It’s one thing to embrace low-stress cattle handling techniques. At Cattlemen’s Choice Feedyard, Inc. (CCFI) in Gage, OK, they exercise newly received cattle until cattle are comfortable with their new environment and handlers.
Exercise in this case, according to CCFI's Jarred Shepherd, is simply moving cattle with a positive stimulus. Rather than leaving cattle to be handled only to pull or process, exercise means quietly moving them around so they get used to everything more quickly. For stocker cattle, the exercise might take place in a grass trap or drylot pen.
“The ultimate goal in cattle exercise is to keep the cattle normal and healthy,” Shepherd told participants at the recent Wheatland Stocker Conference. “It won't replace herd vaccination or antibiotics for a sick calf, but it can decrease the recovery time.”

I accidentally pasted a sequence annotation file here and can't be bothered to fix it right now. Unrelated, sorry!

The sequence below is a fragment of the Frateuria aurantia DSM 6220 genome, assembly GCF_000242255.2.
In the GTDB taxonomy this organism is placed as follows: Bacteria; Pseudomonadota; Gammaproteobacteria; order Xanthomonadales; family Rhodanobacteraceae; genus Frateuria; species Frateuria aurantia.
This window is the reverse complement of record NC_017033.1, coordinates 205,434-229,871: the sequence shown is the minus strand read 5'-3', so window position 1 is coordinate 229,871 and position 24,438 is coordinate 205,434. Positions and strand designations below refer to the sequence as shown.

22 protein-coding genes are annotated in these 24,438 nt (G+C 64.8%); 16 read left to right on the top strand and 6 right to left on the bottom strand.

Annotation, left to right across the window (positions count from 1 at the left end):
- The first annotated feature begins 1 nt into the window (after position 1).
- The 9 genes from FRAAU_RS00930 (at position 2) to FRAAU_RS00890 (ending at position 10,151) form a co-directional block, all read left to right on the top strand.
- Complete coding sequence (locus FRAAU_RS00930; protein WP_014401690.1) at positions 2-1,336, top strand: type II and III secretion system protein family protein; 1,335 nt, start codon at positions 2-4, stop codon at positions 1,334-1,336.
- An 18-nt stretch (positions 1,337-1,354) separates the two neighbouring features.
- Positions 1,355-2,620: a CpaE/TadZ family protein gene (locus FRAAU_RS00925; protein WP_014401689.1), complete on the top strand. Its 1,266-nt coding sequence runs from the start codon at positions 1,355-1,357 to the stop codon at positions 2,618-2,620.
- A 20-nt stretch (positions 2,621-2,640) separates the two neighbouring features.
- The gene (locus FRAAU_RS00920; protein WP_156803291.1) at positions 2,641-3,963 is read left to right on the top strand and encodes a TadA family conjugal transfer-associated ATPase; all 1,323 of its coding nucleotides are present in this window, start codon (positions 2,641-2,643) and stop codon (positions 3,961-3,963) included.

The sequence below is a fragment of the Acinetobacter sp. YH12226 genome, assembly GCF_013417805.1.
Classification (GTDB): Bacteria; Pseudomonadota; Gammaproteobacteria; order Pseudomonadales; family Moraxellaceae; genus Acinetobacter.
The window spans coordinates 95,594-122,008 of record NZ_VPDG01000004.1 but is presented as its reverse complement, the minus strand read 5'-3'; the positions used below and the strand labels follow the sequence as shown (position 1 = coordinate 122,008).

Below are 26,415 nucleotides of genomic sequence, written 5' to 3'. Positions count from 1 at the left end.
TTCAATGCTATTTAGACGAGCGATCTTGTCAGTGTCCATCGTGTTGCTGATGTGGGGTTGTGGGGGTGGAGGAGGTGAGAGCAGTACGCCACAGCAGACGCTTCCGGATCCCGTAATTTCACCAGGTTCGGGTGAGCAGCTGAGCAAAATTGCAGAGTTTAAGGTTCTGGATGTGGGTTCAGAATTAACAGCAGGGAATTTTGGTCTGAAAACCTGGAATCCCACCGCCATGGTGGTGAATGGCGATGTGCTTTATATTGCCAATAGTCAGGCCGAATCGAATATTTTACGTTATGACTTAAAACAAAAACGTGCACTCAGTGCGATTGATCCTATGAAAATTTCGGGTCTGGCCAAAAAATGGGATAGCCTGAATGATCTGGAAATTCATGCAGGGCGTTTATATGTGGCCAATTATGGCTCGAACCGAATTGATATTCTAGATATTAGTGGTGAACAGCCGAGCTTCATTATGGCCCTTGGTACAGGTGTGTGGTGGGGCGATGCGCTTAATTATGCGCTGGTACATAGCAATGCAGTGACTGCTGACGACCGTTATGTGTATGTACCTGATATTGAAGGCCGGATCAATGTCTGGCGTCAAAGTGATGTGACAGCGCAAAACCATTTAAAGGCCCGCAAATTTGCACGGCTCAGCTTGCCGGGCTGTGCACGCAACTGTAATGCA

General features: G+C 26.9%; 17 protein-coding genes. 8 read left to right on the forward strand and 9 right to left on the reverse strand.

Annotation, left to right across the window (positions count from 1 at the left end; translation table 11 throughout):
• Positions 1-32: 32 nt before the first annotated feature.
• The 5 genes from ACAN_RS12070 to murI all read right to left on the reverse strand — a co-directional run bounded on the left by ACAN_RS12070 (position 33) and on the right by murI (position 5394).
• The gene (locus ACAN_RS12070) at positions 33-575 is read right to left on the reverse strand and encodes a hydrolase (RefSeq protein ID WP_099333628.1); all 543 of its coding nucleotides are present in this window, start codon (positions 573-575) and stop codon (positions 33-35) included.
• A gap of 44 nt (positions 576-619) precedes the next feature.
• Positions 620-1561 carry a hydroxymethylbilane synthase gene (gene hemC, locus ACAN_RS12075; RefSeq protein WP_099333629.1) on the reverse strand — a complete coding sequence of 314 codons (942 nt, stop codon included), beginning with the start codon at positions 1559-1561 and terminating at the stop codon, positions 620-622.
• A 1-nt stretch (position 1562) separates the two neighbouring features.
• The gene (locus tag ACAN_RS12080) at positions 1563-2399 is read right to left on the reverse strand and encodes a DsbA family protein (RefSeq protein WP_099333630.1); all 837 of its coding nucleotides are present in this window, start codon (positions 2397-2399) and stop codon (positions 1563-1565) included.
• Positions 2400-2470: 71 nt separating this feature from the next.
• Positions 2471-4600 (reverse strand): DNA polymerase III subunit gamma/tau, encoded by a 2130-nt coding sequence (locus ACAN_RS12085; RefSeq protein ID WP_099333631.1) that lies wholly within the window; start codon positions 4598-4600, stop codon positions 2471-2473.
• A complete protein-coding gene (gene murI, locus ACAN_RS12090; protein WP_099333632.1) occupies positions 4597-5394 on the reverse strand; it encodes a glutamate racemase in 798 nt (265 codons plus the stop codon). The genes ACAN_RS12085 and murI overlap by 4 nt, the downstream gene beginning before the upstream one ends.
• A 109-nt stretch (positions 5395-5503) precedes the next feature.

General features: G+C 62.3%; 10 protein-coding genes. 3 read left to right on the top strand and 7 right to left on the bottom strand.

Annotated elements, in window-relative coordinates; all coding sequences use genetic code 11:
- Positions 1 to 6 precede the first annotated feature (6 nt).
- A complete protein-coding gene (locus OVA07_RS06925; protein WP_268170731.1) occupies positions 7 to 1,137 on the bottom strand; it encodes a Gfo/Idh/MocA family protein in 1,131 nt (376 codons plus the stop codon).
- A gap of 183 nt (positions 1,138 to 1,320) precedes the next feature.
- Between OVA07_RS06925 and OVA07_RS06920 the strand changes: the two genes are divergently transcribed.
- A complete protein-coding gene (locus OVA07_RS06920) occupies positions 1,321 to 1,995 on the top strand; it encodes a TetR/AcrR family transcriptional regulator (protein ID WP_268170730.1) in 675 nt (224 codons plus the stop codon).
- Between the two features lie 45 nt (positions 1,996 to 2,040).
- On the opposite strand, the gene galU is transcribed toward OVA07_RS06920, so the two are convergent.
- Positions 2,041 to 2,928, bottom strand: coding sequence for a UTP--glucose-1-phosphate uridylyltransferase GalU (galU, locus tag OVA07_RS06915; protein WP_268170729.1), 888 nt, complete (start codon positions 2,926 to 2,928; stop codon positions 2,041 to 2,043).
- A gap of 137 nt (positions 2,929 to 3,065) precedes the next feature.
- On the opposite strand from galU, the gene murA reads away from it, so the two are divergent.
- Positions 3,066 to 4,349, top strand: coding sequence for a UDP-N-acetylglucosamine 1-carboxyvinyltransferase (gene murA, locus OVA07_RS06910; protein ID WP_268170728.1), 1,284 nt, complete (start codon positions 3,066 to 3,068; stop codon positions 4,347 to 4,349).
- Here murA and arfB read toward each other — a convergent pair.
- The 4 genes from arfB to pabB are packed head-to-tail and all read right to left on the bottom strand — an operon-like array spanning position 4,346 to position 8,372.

The amount of exercise depends on the set of cattle. “Producers should use observation of herd appearance, health and appetite to determine the amount of activity needed per pen or per individual,” Shepherd says.
At CCFI, Shepherd says making a point to exercise newly arrived cattle has improved feed and water intake, increased gain and decreased pulls.
When exercising cattle, Shepherd recommends:
• Avoid yelling and prodding.
• Understand cattle’s natural movements in and out of corrals and pastures.
• Don’t use too much pressure. Cattle should move at a comfortable pace.